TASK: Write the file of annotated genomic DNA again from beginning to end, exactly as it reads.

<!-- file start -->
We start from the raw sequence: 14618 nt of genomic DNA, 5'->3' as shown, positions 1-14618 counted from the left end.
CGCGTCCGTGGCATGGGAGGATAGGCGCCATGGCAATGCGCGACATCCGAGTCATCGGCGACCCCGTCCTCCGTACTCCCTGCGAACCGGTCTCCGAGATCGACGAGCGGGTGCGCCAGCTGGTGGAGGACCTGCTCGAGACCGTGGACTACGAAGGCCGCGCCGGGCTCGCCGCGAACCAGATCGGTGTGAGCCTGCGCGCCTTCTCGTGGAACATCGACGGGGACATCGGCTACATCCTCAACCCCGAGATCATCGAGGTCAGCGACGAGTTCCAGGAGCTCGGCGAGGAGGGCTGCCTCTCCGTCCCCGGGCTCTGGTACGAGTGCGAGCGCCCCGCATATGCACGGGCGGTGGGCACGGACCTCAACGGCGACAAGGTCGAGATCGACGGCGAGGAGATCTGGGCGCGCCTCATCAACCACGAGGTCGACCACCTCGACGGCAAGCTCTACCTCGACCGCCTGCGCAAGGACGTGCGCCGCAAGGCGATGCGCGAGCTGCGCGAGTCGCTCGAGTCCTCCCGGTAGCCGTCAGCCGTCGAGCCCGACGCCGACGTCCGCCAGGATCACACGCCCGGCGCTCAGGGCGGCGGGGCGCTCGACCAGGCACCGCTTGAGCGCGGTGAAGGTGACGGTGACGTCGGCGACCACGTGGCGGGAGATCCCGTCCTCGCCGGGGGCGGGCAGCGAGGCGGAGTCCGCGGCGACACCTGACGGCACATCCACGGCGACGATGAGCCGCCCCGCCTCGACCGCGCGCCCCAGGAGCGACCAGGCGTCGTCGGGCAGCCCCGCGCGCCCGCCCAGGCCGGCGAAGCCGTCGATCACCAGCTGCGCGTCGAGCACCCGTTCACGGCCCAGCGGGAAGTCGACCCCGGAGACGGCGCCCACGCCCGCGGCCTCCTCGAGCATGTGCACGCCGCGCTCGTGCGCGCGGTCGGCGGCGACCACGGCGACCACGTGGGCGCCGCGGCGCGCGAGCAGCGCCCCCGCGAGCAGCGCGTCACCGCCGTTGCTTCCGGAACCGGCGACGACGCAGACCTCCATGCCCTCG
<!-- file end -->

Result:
We start from the raw sequence: 14618 nt of genomic DNA, 5'->3' as shown, positions 1-14618 counted from the left end.
CGCGTCCGTGGCATGGGAGGATAGGCGCCATGGCAATGCGCGACATCCGAGTCATCGGCGACCCCGTCCTCCGTACTCCCTGCGAACCGGTCTCCGAGATCGACGAGCGGGTGCGCCAGCTGGTGGAGGACCTGCTCGAGACCGTGGACTACGAAGGCCGCGCCGGGCTCGCCGCGAACCAGATCGGTGTGAGCCTGCGCGCCTTCTCGTGGAACATCGACGGGGACATCGGCTACATCCTCAACCCCGAGATCATCGAGGTCAGCGACGAGTTCCAGGAGCTCGGCGAGGAGGGCTGCCTCTCCGTCCCCGGGCTCTGGTACGAGTGCGAGCGCCCCGCATATGCACGGGCGGTGGGCACGGACCTCAACGGCGACAAGGTCGAGATCGACGGCGAGGAGATCTGGGCGCGCCTCATCAACCACGAGGTCGACCACCTCGACGGCAAGCTCTACCTCGACCGCCTGCGCAAGGACGTGCGCCGCAAGGCGATGCGCGAGCTGCGCGAGTCGCTCGAGTCCTCCCGGTAGCCGTCAGCCGTCGAGCCCGACGCCGACGTCCGCCAGGATCACACGCCCGGCGCTCAGGGCGGCGGGGCGCTCGACCAGGCACCGCTTGAGCGCGGTGAAGGTGACGGTGACGTCGGCGACCACGTGGCGGGAGATCCCGTCCTCGCCGGGGGCGGGCAGCGAGGCGGAGTCCGCGGCGACACCTGACGGCACATCCACGGCGACGATGAGCCGCCCCGCCTCGACCGCGCGCCCCAGGAGCGACCAGGCGTCGTCGGGCAGCCCCGCGCGCCCGCCCAGGCCGGCGAAGCCGTCGATCACCAGCTGCGCGTCGAGCACCCGTTCACGGCCCAGCGGGAAGTCGACCCCGGAGACGGCGCCCACGCCCGCGGCCTCCTCGAGCATGTGCACGCCGCGCTCGTGCGCGCGGTCGGCGGCGACCACGGCGACCACGTGGGCGCCGCGGCGCGCGAGCAGCGCCCCCGCGAGCAGCGCGTCACCGCCGTTGCTTCCGGAACCGGCGACGACGCAGACCTCCATGCCCTCG